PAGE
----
On the rail side, the CTA has hired 138 full-time temporary workers, about the same number as in 2011 (146) and 2010 (136). The agency has also hosted job fairs to add about 400 part-time bus operators. This link from Alderman Jason C. Ervin's Facebook page should give a fair idea of that particular drift:

So how do these elements add up in the big picture?  On one hand, it sounds like a case of union-busting: the old contract expired in December, and negotations toward a new one are apparently going slow. When you face an estimated $277 million shortfall, using part-timers and temps sounds pretty appealing. Why else would you change -- virtually overnight, with little or no warning -- the ground rules for how everybody's expected to operate? 

Even if the clampdown isn't a union-busting maneuver, its long-term effect remains to be seen. On the surface, it's hard to see anything positive coming out of the deal. Where you had some measure of discretion, you'll now have a Third World-style management culture, based on control, fear and paranoia -- and one that will hardly make the case for recruiters, if (and when) the economy ever turns around.

For a better snapshot of how the troops on the ground feel, I'll turn it over to this (excerpted) posting from a gentleman on WTTW's message board:

"How come he [Claypool] never states how much money is being saved on part time bus operators? No paid holidays, no paid vacation, no dental insurance, no time off with pay ever!!! A lot of us have been part time for five or more years! That should have put a dent in The budget deficit by now!!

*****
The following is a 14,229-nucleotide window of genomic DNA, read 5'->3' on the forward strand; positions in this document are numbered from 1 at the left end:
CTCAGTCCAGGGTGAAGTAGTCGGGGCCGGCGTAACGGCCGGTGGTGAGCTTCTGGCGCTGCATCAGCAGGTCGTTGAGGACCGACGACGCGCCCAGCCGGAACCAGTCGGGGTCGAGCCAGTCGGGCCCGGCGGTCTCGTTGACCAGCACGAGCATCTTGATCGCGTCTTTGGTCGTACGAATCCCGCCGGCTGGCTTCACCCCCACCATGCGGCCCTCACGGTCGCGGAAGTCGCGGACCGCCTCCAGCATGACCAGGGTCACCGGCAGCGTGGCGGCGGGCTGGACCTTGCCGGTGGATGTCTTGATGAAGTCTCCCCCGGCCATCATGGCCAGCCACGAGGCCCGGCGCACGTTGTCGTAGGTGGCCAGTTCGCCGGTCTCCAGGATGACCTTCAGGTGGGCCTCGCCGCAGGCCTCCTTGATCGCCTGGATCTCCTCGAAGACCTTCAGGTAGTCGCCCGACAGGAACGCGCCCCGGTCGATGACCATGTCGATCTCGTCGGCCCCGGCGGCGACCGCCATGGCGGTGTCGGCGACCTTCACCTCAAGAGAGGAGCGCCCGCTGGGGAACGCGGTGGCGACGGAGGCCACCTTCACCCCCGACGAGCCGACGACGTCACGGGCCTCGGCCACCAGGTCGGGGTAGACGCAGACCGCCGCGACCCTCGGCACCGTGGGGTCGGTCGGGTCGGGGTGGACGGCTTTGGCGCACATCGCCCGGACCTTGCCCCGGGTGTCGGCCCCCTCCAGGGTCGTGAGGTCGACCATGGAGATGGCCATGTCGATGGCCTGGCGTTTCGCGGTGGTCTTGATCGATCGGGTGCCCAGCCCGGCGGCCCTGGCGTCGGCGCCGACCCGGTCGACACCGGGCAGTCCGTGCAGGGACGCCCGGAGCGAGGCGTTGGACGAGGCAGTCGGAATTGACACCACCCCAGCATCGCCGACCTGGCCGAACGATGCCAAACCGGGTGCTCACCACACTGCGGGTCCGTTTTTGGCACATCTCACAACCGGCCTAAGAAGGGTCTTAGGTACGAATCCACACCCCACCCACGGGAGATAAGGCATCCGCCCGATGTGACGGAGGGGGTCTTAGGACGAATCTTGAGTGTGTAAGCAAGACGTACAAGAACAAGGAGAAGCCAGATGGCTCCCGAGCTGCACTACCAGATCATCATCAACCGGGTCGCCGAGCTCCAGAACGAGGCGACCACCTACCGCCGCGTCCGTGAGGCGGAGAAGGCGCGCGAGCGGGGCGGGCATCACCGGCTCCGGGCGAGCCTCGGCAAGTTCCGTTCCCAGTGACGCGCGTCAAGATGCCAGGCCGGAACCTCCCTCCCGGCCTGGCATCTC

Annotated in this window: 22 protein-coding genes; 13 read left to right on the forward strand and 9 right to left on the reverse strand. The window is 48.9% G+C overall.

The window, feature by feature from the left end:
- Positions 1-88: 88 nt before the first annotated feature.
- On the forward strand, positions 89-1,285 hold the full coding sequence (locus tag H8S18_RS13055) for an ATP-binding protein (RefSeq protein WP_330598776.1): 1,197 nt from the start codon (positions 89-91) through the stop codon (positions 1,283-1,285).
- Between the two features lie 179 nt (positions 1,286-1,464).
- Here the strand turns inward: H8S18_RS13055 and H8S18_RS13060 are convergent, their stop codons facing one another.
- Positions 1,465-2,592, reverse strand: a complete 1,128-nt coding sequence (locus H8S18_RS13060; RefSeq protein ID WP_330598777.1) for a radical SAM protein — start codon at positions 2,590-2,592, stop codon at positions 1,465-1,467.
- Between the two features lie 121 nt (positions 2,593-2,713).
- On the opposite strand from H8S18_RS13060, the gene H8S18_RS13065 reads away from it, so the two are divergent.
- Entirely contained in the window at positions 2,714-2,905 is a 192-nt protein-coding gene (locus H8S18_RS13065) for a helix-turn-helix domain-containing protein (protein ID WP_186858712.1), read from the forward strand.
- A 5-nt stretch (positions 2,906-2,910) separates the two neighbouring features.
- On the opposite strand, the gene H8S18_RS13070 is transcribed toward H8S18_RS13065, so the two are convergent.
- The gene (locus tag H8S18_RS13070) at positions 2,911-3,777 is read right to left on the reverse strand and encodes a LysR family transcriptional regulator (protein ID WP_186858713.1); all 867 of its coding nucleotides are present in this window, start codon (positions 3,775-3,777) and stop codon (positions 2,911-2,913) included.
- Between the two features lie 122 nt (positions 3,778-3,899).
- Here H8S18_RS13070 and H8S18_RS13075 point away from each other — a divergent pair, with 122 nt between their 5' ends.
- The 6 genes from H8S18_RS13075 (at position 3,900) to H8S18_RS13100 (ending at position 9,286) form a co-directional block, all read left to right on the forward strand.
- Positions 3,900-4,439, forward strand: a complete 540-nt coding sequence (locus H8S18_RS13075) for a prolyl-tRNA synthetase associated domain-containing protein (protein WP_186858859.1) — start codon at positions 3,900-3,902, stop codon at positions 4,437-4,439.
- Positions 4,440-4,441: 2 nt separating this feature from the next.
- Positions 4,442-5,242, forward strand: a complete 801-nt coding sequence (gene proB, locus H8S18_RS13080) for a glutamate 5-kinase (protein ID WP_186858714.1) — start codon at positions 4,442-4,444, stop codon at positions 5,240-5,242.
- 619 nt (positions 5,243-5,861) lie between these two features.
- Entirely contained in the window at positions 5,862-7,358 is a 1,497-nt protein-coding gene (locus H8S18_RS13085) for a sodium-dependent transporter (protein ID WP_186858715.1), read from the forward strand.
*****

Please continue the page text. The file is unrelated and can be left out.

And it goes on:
Suffice to say, Mr. Claypool will probably be a no-show for the CTA union's Christmas party this year...and it's doubtful that either side will be swapping cards, even if they finally strike that elusive new contract. --The Reckoner

UPDATE (10/14/14): Evidently, things havn't gotten much better at the Claypool Corral, judging by this article from the Chicago Tribune ("CTA Employee Dismissals Soar Under Claypool's Watch," 10/13/14) seems to suggest:

In true punk rock Socratic tradition, we won't regurgitate the entire contents for you. From your humble narrator's standpoint, however, the most interesting portion concern the fate of the CTA's Customer Service Assistants, who are supposed to answer questions, help riders with disabilities, and report equipment breakdowns and failures. 

Apparently, the body count under the Claypool regime is notably higher (percentage-wise) than the so-called regular employees: 

"The CTA hired 700 of these CSAs last year, but fired 90 from January 2013 through June 2014.
"'It's a low-paying job. You get all sorts of candidates,' said one CTA official.
"The highest rate of firings was in entry-level rail car servicer apprentice positions, which are designed to offer a second chance to felons. The work entails picking up trash and debris in rail cars, mopping floors and scrubbing seats, and it pays $9.50 an hour. It does not come with benefits." 
In other words...depending where you're perched on the CTA totem pole, your ride could place you on the fast track to the No-Wage, No-Benefits Ghetto...and leave you there stuck forever.  Is it any wonder that the underground economy continues to grow leap and bounds? --The Reckoner

Saturday, September 1, 2012

Ramen Noodle Nation Presents: The Cognitive Dissonance Hall Of Fame

Greetings, one and all, this is The Reckoner speaking.  Today's subject is one that my friend, The Squawker, has periodically addressed: cognitive dissonance, a term that psychologists coined during the 1950s to describe people who hold conflicting opinions that make them uncomfortable. This is the opposite of doublethink, George Orwell's famous term for the ability to accept contradictory opinions as mutually correct.